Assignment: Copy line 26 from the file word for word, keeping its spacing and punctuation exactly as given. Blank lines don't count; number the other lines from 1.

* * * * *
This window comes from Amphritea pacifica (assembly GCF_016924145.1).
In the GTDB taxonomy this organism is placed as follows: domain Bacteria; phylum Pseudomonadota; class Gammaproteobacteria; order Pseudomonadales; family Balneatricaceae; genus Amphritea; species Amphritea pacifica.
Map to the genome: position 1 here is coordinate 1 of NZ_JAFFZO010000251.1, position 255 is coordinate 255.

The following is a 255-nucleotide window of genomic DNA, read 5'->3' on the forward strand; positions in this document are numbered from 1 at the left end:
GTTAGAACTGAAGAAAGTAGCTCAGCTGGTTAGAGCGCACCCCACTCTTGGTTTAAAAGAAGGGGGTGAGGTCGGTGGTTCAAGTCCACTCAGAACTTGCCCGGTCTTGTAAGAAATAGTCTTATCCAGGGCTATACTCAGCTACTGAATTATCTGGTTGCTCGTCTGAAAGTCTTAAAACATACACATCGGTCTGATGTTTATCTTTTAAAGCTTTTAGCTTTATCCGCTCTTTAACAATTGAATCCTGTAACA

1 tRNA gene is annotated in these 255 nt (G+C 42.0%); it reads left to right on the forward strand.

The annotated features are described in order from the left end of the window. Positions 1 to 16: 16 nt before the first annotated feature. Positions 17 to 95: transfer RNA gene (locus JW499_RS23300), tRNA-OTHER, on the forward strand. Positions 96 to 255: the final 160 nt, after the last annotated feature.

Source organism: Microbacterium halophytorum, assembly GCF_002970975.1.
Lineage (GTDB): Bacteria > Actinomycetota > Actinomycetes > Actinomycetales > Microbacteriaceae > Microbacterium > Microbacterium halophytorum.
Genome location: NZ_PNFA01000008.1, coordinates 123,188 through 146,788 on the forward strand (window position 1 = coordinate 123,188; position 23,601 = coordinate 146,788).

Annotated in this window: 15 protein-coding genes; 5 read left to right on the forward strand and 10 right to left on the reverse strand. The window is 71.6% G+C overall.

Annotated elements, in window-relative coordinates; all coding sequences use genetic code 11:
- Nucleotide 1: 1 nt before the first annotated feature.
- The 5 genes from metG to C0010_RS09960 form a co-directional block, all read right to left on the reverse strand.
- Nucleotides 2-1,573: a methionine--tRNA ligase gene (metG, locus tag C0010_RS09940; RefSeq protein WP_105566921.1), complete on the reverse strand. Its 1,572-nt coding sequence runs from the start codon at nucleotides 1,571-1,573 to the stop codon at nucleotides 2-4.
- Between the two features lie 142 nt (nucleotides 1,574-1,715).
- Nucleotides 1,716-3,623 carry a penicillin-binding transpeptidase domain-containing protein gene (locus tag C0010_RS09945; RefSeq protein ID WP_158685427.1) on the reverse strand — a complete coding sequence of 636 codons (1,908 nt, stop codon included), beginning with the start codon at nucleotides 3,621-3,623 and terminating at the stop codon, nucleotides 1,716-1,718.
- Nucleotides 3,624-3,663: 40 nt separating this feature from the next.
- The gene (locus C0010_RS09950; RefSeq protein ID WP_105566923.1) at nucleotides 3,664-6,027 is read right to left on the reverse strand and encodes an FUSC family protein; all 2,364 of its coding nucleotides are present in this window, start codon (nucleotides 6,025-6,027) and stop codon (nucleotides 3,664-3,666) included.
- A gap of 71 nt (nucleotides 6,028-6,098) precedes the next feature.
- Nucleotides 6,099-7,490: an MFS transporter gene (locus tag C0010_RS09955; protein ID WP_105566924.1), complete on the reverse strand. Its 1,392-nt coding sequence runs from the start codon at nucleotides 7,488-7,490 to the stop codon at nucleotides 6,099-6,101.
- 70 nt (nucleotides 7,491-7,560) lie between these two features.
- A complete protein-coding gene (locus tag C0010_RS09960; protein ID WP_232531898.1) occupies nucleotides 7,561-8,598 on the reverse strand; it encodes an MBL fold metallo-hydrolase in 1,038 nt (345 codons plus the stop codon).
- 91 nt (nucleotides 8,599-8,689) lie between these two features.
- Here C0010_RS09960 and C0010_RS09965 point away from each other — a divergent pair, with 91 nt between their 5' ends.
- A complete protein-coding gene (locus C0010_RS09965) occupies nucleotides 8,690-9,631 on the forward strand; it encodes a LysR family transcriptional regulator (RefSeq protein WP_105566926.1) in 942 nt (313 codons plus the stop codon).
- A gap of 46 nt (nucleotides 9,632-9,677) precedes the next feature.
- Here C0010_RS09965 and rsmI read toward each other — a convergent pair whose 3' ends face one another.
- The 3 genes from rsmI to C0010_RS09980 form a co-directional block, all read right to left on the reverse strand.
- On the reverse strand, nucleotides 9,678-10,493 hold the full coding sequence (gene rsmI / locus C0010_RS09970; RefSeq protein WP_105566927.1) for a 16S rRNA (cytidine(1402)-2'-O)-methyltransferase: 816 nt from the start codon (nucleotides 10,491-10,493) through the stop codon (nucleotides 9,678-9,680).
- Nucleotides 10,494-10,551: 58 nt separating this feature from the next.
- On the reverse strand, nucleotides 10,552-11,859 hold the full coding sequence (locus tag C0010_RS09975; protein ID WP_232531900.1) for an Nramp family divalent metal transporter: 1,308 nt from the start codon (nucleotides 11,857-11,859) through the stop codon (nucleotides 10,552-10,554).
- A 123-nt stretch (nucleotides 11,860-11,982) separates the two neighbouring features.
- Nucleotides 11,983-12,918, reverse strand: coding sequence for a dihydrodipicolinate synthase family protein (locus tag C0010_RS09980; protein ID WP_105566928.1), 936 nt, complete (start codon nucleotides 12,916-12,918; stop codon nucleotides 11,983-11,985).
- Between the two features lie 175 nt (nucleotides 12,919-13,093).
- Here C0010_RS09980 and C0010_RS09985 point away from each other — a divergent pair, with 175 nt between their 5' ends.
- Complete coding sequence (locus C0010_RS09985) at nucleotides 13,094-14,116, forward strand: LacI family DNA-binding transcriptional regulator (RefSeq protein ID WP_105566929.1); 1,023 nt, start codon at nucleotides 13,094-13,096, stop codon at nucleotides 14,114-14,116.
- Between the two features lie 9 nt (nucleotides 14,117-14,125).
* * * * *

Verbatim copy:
- A complete protein-coding gene (locus C0010_RS09965) occupies nucleotides 8,690-9,631 on the forward strand; it encodes a LysR family transcriptional regulator (RefSeq protein WP_105566926.1) in 942 nt (313 codons plus the stop codon).